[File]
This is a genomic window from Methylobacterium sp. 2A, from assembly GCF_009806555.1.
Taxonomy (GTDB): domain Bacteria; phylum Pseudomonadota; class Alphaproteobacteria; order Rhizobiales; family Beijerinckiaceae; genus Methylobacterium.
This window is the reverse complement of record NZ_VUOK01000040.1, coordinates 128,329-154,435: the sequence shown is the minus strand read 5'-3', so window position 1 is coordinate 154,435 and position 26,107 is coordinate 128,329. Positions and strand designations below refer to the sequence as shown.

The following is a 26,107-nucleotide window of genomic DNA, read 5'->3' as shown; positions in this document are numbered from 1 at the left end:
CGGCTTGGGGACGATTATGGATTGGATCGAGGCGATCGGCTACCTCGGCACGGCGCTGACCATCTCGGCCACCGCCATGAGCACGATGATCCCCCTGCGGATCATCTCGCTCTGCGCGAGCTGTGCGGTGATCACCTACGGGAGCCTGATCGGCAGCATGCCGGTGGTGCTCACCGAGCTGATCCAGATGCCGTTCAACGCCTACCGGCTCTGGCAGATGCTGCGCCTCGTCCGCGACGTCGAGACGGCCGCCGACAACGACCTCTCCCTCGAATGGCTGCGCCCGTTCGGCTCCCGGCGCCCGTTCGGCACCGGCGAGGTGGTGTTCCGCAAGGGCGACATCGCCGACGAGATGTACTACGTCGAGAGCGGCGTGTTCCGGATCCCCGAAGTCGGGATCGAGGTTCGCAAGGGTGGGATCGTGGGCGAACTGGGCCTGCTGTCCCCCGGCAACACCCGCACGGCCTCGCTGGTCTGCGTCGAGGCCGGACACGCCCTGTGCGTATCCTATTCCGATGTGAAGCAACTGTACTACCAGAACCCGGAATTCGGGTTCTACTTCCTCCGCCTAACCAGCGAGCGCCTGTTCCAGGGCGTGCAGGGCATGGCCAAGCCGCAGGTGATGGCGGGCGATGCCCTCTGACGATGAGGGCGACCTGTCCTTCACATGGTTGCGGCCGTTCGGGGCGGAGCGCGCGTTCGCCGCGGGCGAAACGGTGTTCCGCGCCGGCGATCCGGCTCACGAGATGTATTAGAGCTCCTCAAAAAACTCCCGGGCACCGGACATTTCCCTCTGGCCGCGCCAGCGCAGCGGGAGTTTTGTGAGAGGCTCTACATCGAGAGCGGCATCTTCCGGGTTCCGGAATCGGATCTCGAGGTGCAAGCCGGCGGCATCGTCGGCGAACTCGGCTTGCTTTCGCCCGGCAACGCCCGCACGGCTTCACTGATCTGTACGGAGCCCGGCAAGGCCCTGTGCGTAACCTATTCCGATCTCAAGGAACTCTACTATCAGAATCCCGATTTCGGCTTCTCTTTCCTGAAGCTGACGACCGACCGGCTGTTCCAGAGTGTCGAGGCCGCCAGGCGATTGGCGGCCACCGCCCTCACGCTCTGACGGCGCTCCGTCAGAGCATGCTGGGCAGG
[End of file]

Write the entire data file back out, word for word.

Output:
This is a genomic window from Methylobacterium sp. 2A, from assembly GCF_009806555.1.
Taxonomy (GTDB): domain Bacteria; phylum Pseudomonadota; class Alphaproteobacteria; order Rhizobiales; family Beijerinckiaceae; genus Methylobacterium.
This window is the reverse complement of record NZ_VUOK01000040.1, coordinates 128,329-154,435: the sequence shown is the minus strand read 5'-3', so window position 1 is coordinate 154,435 and position 26,107 is coordinate 128,329. Positions and strand designations below refer to the sequence as shown.

The following is a 26,107-nucleotide window of genomic DNA, read 5'->3' as shown; positions in this document are numbered from 1 at the left end:
CGGCTTGGGGACGATTATGGATTGGATCGAGGCGATCGGCTACCTCGGCACGGCGCTGACCATCTCGGCCACCGCCATGAGCACGATGATCCCCCTGCGGATCATCTCGCTCTGCGCGAGCTGTGCGGTGATCACCTACGGGAGCCTGATCGGCAGCATGCCGGTGGTGCTCACCGAGCTGATCCAGATGCCGTTCAACGCCTACCGGCTCTGGCAGATGCTGCGCCTCGTCCGCGACGTCGAGACGGCCGCCGACAACGACCTCTCCCTCGAATGGCTGCGCCCGTTCGGCTCCCGGCGCCCGTTCGGCACCGGCGAGGTGGTGTTCCGCAAGGGCGACATCGCCGACGAGATGTACTACGTCGAGAGCGGCGTGTTCCGGATCCCCGAAGTCGGGATCGAGGTTCGCAAGGGTGGGATCGTGGGCGAACTGGGCCTGCTGTCCCCCGGCAACACCCGCACGGCCTCGCTGGTCTGCGTCGAGGCCGGACACGCCCTGTGCGTATCCTATTCCGATGTGAAGCAACTGTACTACCAGAACCCGGAATTCGGGTTCTACTTCCTCCGCCTAACCAGCGAGCGCCTGTTCCAGGGCGTGCAGGGCATGGCCAAGCCGCAGGTGATGGCGGGCGATGCCCTCTGACGATGAGGGCGACCTGTCCTTCACATGGTTGCGGCCGTTCGGGGCGGAGCGCGCGTTCGCCGCGGGCGAAACGGTGTTCCGCGCCGGCGATCCGGCTCACGAGATGTATTAGAGCTCCTCAAAAAACTCCCGGGCACCGGACATTTCCCTCTGGCCGCGCCAGCGCAGCGGGAGTTTTGTGAGAGGCTCTACATCGAGAGCGGCATCTTCCGGGTTCCGGAATCGGATCTCGAGGTGCAAGCCGGCGGCATCGTCGGCGAACTCGGCTTGCTTTCGCCCGGCAACGCCCGCACGGCTTCACTGATCTGTACGGAGCCCGGCAAGGCCCTGTGCGTAACCTATTCCGATCTCAAGGAACTCTACTATCAGAATCCCGATTTCGGCTTCTCTTTCCTGAAGCTGACGACCGACCGGCTGTTCCAGAGTGTCGAGGCCGCCAGGCGATTGGCGGCCACCGCCCTCACGCTCTGACGGCGCTCCGTCAGAGCATGCTGGGCAGG